# Resistance of ring geometry

1. Dec 7, 2009

### mmiguel1

I just had this problem on my Electromagnetics final. I want to know if I got this right and I can't find the problem with google.
1. The problem statement, all variables and given/known data
Consider a conducting quarter-ring.
It can be envisioned as one piece of a hollow cylinder that has been cut into fourths down its length.
In cylindrical coordinates the geometry of this quarter ring is: $$r \in [a,b]$$; $$\phi \in [0,\pi/2]$$; and $$z \in [0,h]$$;
The material of interest has conductivity $$\sigma$$
What is the resistance from the $$\phi=0$$ end to the $$\phi=\pi/2$$ end?

2. Relevant equations
For a conductor with linear geometry down it's length:
$$R = \frac{L}{\sigma A}$$
Where L = length and A = cross-sectional area;
$$G = \frac{1}{R}$$

3. The attempt at a solution
I considered a slice of the conductor corresponding to a differential angle $$d \phi$$.
The slice is described by:
$$r \in [a,b]$$; $$\phi \in [\phi_0,\phi_0+d\phi]$$; and $$z \in [0,h]$$;
Let the resistance of this slice be dR. Since the total conductor is a series combination of these slices, and since series resistances add,
$$R = \int dR$$

Within the slice of interest, dR, consider a sub-slice located at radius r with a < r < b.
The sub-slice is described by:
$$r \in [r_0,r_0+dr]$$; $$\phi \in [\phi_0,\phi_0+d\phi]$$; and $$z \in [0,h]$$;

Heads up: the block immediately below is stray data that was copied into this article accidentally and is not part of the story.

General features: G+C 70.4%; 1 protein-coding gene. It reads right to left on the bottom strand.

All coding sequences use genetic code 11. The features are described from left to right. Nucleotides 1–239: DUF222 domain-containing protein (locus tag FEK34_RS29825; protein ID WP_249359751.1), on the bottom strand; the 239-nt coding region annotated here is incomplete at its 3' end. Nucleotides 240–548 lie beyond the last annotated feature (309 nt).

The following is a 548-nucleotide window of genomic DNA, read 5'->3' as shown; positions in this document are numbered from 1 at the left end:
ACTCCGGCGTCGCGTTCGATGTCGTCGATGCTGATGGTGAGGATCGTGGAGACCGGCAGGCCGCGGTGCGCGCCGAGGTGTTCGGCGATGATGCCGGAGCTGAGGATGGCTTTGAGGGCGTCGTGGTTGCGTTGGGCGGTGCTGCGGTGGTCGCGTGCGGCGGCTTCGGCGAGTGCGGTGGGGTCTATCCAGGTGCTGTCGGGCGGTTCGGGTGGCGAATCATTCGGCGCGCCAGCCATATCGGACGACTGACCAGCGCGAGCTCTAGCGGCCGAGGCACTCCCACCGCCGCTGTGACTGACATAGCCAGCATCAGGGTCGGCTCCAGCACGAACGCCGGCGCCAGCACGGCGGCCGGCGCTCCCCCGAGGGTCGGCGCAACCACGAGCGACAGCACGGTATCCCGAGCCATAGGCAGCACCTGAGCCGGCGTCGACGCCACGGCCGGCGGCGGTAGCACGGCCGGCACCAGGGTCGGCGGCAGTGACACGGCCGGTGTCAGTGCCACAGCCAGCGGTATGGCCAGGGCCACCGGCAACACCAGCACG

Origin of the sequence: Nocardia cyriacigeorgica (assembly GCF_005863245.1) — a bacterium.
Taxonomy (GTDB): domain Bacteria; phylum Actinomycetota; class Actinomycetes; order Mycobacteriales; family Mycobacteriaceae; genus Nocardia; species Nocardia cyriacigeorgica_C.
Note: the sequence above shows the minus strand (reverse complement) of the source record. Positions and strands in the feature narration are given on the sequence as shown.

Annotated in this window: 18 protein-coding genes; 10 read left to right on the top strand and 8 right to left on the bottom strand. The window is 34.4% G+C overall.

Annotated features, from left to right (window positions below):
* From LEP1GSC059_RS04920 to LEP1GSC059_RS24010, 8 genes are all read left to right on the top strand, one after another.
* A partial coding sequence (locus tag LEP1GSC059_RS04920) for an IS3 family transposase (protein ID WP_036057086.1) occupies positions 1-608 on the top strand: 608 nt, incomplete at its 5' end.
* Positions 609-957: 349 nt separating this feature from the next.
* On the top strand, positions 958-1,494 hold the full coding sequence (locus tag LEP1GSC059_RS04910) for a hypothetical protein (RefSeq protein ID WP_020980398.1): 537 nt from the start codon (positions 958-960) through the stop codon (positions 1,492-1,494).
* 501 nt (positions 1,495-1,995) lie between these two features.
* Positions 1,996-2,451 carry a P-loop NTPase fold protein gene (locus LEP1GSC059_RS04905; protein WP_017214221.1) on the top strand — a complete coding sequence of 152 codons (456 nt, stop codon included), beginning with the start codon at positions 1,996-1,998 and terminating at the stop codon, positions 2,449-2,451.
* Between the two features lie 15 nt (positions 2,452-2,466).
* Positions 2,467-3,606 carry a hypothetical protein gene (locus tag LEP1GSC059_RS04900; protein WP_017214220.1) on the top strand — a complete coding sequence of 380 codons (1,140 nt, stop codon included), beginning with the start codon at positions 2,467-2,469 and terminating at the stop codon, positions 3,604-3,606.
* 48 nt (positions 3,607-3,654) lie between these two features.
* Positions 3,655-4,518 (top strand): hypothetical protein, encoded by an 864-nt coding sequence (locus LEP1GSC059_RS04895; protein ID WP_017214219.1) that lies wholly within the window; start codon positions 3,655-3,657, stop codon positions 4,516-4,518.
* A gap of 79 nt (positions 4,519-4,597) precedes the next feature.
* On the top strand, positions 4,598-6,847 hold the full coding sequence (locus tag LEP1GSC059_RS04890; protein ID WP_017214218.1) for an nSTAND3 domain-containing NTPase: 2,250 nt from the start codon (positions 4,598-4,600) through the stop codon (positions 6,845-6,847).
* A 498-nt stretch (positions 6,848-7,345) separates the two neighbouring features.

Let us call the resistance of this sub-slice dR'. Our original slice, dR, is a parallel combination of many dR' sub-slices. It is therefore more convenient to calculate the conductances for this part of the problem. Define $$dG = \frac{1}{dR}$$ and $$dG' = \frac{1}{dR'}$$. Since parallel conductances add, we have
$$dG = \int dG'$$
As the differential values $$d\phi$$ and $$dr$$ tend to zero, the subslice of interest is linearized along its length.
We can therefore say
$$dG' = \frac{\sigma A}{L} = \frac{\sigma h dr}{r d \phi}$$
Where $$A = h dr$$ and $$L = r d \phi$$
$$dG = \int_a^b \frac{\sigma h}{d \phi} \frac{1}{r} dr$$
$$dG = \frac{\sigma h}{d \phi} \ln \left (\frac{b}{a} \right )$$
$$dR = \frac{d \phi}{\sigma h \ln \left ( \frac{b}{a} \right ) }$$
$$R = \int_0^{\frac{\pi}{2}} \frac{d \phi}{\sigma h \ln \left ( \frac{b}{a} \right ) }$$
$$R = \frac{\pi}{2 \sigma h \ln \left ( \frac{b}{a} \right ) }$$

I was debating this question with my friends after the final. Each of us got different answers. I think my method is correct but I would like some verification.
Thanks!

2. Dec 7, 2009

### Redbelly98

Staff Emeritus
Your derivation looks fine, and your result is certainly true for the case a≈b as well as a=0.

Here is something to check with your friends: If a=0, then the two ends will be in contact, giving a resistance of 0. Your formula correctly reproduces that, since you are dividing by the ln term which approaches infinity as a→0.